• The effect of resuspension on the autumn surface distribution over the winter depends on the concentration of cysts in the mobile layer; mixing in the sediment column; the number, intensity, and timing of resuspension events; and the distance the cysts are transported before re-depositing on the sea floor. The effect of these variables on the cyst concentration in the upper cm, those most likely to contribute to the spring bloom, require additional modeling and field observations. However, resuspension and transport are unlikely to change the total inventory of cysts that extends to 15 cm or more below the sediment surface.
  • Field observations of sediment resuspension are needed to further assess model predictions
Map of the Gulf of Maine showing stations sampled for erosion analysis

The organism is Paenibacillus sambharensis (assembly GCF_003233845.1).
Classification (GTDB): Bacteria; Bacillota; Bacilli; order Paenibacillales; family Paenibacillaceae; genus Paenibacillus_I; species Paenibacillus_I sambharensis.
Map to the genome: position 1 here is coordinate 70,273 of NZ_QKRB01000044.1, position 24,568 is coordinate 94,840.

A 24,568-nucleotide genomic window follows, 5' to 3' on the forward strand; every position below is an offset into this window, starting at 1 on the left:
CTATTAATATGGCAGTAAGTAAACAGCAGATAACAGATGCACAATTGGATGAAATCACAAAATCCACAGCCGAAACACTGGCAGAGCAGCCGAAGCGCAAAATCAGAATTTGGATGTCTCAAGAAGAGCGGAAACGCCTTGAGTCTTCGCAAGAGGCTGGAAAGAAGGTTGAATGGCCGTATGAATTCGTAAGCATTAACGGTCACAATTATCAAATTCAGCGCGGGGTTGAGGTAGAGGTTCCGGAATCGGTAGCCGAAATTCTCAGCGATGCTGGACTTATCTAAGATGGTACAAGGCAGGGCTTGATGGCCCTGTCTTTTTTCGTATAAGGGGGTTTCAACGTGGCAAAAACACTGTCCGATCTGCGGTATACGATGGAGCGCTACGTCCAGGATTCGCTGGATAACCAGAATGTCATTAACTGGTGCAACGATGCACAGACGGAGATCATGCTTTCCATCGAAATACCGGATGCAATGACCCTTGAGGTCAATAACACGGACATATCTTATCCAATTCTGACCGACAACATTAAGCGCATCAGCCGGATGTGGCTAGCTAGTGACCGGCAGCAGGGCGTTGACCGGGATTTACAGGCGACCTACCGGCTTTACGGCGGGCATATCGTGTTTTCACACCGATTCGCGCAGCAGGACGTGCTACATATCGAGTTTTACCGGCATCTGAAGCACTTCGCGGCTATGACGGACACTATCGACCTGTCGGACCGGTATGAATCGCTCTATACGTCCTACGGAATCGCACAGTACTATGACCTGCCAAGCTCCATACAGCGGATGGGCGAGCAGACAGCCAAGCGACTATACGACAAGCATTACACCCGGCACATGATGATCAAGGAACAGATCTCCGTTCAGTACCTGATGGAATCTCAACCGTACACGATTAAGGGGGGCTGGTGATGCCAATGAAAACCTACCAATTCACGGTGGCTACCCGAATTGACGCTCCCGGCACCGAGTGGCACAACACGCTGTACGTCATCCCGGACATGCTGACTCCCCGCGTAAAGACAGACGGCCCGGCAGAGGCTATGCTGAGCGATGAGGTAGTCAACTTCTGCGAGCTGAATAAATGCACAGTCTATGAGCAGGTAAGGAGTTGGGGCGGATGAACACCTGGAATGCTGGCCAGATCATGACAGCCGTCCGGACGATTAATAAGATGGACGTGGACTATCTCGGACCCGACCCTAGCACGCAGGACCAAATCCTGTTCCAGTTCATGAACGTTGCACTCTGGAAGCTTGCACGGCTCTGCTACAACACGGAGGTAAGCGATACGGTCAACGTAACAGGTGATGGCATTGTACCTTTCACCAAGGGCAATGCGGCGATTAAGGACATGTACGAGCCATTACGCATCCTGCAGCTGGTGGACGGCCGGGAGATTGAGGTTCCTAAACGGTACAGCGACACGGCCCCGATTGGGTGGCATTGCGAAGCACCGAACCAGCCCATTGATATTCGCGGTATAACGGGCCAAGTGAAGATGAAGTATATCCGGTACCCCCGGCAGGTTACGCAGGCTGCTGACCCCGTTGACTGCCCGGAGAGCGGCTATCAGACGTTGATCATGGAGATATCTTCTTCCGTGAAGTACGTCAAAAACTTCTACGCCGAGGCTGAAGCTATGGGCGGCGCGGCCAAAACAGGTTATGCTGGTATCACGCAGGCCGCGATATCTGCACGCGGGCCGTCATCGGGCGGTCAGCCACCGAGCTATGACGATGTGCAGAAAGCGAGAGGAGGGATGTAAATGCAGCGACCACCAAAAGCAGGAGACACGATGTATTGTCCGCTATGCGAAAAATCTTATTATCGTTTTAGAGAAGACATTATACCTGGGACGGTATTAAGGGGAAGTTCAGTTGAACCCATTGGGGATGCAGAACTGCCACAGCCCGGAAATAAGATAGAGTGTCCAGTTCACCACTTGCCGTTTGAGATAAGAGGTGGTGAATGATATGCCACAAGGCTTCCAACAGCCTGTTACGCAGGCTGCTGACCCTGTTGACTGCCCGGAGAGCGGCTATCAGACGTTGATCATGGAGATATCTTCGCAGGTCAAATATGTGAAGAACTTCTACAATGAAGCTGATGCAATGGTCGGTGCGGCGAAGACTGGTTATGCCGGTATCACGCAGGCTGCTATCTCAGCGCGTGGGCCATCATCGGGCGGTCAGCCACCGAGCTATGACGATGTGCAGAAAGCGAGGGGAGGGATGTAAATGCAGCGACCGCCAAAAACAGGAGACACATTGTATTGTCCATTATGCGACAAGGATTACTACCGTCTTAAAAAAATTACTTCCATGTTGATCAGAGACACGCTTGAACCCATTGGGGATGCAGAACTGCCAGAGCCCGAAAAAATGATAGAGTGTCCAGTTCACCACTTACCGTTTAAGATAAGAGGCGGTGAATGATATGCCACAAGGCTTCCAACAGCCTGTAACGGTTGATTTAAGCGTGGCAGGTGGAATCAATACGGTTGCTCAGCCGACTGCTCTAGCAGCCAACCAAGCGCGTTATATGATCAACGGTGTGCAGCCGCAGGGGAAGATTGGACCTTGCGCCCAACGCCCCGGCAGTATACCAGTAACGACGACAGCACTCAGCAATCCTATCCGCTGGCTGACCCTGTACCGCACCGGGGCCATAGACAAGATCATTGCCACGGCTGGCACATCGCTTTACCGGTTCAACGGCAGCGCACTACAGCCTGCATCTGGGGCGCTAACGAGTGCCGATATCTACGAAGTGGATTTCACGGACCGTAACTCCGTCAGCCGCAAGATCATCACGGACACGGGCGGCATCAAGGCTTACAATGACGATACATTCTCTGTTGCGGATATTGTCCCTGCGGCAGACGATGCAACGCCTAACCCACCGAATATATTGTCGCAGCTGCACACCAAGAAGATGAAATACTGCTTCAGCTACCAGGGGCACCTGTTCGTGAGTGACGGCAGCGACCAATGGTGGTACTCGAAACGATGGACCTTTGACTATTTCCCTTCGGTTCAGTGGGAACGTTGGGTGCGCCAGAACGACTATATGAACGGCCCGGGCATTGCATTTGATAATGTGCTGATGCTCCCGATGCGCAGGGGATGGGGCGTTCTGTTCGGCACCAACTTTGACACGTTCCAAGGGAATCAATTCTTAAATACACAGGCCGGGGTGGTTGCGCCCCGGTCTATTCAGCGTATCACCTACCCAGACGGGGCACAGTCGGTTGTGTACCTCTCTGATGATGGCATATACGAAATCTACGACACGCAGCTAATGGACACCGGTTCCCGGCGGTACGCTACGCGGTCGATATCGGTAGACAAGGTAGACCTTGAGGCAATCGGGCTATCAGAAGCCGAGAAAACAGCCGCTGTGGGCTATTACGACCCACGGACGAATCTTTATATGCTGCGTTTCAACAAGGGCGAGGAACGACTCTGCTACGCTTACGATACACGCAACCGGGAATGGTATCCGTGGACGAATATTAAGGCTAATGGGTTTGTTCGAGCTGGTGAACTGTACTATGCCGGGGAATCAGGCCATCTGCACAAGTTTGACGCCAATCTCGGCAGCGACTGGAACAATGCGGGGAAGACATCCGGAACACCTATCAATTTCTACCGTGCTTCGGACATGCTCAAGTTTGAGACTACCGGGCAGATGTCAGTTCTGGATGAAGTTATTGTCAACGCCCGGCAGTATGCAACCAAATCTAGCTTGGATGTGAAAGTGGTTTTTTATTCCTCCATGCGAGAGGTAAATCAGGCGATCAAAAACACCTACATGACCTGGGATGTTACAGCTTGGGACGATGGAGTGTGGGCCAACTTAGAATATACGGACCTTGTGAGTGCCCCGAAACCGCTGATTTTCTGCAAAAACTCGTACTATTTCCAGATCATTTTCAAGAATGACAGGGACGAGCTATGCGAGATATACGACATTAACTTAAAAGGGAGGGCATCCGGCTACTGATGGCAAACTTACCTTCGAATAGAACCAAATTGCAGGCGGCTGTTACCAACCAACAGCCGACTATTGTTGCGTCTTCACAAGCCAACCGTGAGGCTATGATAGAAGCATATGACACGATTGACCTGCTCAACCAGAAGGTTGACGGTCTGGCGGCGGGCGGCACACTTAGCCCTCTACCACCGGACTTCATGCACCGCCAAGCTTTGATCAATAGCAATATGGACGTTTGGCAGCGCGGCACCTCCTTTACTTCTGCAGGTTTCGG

Stations sampled for erosion analysis (black squares) and concentration of A. fundyense cysts in 0-1 cm interval of surface sediment for 2011 (pink circles). Grand Manan (GM), eastern Maine shelf (EMS), central Maine shelf (CMS), western Maine shelf (WMS), central Maine seed bed (CMSB), Jordan Basin (JB), and Wilkinson Basin (WB). Samples obtained at the cyst-map stations were analyzed for cyst concentration (0-1 cm and 1-3 cm intervals) and sediment texture (0-3 cm interval). Multiple samples with the Craib corer were obtained at stations 43, CMSB, and GM. The largest cyst concentrations are in the Bay of Fundy east of Grand Manan Island (GM); south of Penobscot Bay (CMSB); and southwest along the western Maine and New Hampshire coasts.